Edward Ndopu an internationally acclaimed activist and UN Sustainable Development Goal SDGs Advocate has called on the world leaders to support People Living with Disabilities PLWDs to get quality education Ndopu a South African disability rights advocate who spoke as a panelist at a session on Transforming Education through Grassroots Innovation A Localised Teacher Led Approach said nobody should be left behind in achieving the SDG4 targeting equitable quality education The UN correspondent of the News Agency of Nigeria reports that the session was organised on the margins of the 3 day Transforming Education Summit at the ongoing UN General Assembly in New York Former Central Bank of Nigeria CBN Governor Lamido Sanusi and the 14th Emir of Kano who is also an advocate of SDGs chaired the session Left Edward Ndoku internationally acclaimed and UN SDGs Advocate Lamido Sanusi the Former Central Bank of Nigeria CBN Governor and Prof Peter Chin Associate Dean of Teacher Education Queens University Canada at Transforming Education Summit at in New York Ndopu told the participants that he is a living testimony of what is possible when investment is made in quality education At the age of two I was diagnosed with spinal muscular atrophy a degenerative condition that affects the muscles and results in progressive weakness In other words the older I get the weaker I become and my doctors gave my family a prognosis that I wouldn t live beyond the age of five I have outlived myself by 25 years and counting I am the first African graduate with disability from Oxford University so I have a motor and it is that disability and possibility belong to the same space he said Similarly Sanusi advocated for deliberate policy to include the marginalized especially PLWD in education and employments He said Sometimes we don t get it because we don t realise the implications of policy on specific individuals I will give an example When I was governor of Central Bank I told the director of Human Resources that we need to go out and employ disabled people And I insisted that we must go out and look for someone who is visually impaired and who can work there and there must be a role in the Central Bank for that person So we went and recruited one or two And then the Director of Human Resources came to my office after recruitment and then she was all in tears crying And I said why are you crying and she said Governor my father was blind I had no idea her father was blind And for her just to have the governor of Central Bank saying he wants to bring in blind people was really a personal emotional one Sanusi said you could imagine what the person in that was affected would feel if somebody who s was just a daughter was emotional about it He said that the more we really begin to think of the impact we make on the lives of these human beings PLWDs then there has to be a policy that is deliberate Left Dr Mansur Muhtar Vice President Islamic Development Bank Vice Chairman Board of Trustees of His Highness Muhammad Sanusi II HHMS II SDGs initiative Edward Ndoku internationally acclaimed and UN SDGs Advocate Lamido Sanusi the Former Central Bank of Nigeria CBN Governor and Prof Peter Chin Associate Dean of Teacher Education Queens University Canada at Transforming Education Summit at in New York The former Emir said we were often insensitive to people and somehow we just think what works for us works for everyone When I became governor Central Bank the branches all had these security doors when you go in and they closed and walk in we all know that they do not accommodate wheelchairs We actually had to issue a regulation requiring every bank in every city to have at least one branch that was wheelchair friendly Because you re excluding everybody on a wheelchair because you can t go to the bank without thinking of the security door that your wheelchair cannot go through that was financial exclusion So the point we are making is that beyond what we do we have to engage at the level of policy it is really our politicians he said NewsSourceCredit NAN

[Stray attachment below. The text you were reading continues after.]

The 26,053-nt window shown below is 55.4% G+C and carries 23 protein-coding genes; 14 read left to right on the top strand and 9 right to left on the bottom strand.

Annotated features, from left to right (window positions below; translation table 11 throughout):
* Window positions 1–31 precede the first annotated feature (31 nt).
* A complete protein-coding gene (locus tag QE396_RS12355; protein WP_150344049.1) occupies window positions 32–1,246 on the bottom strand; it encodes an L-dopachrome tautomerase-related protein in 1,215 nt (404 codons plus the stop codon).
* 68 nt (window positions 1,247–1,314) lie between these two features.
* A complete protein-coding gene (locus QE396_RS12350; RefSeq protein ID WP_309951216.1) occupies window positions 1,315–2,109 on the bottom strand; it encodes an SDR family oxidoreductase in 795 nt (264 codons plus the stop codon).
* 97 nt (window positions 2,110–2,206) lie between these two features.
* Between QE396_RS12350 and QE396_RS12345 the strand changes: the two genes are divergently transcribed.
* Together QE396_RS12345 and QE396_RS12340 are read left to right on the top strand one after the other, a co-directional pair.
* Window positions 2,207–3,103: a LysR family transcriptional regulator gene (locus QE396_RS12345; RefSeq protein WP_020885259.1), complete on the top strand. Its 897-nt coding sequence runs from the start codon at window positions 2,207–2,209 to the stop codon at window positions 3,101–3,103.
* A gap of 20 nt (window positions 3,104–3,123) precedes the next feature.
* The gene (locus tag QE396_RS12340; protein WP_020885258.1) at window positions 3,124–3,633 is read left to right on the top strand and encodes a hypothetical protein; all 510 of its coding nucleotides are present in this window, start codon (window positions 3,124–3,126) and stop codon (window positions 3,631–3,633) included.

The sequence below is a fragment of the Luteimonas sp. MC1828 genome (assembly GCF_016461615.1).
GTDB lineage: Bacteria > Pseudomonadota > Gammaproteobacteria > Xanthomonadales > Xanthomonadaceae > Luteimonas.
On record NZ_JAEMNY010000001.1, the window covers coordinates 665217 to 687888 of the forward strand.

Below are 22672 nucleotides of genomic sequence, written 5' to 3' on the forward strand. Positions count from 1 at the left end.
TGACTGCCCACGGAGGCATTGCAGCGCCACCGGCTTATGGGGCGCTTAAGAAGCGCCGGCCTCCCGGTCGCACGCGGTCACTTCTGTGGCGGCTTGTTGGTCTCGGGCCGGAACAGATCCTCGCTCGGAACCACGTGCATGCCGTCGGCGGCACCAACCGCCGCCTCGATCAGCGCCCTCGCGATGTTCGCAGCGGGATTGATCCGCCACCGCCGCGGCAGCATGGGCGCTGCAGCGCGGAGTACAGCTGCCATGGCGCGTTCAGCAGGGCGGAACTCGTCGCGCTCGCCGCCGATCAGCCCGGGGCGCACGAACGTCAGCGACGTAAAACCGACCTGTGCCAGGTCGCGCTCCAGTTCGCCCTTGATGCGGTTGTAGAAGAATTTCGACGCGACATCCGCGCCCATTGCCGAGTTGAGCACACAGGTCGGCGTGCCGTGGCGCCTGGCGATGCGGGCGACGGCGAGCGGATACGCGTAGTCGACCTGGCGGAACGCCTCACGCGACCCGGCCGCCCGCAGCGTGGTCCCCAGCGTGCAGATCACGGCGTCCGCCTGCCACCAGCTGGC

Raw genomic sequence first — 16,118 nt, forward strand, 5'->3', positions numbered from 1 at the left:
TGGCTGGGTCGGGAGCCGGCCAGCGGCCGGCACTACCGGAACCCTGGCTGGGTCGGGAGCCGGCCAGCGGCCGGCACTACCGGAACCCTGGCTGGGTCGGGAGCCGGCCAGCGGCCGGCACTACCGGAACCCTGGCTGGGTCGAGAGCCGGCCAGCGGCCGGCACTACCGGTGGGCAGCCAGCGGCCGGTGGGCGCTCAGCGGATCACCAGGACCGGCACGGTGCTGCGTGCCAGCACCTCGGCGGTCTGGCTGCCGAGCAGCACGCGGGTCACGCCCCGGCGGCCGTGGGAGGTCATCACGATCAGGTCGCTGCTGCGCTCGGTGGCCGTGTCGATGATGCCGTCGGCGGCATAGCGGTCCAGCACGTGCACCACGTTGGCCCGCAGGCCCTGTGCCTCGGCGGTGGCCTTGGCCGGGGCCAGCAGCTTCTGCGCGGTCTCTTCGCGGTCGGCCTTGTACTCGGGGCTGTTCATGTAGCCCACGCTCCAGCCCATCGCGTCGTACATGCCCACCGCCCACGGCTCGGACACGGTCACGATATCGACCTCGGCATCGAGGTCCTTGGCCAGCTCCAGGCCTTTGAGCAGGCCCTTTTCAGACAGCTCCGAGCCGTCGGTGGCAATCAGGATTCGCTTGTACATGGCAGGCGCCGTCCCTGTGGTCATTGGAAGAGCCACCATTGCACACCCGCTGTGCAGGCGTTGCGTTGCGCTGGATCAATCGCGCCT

At UNGA77, Ndopu, Sanusi seek inclusion of PLWDs in quality education, employment
    Foreign6 days ago

    At UNGA77, Ndopu, Sanusi seek inclusion of PLWDs in quality education, employment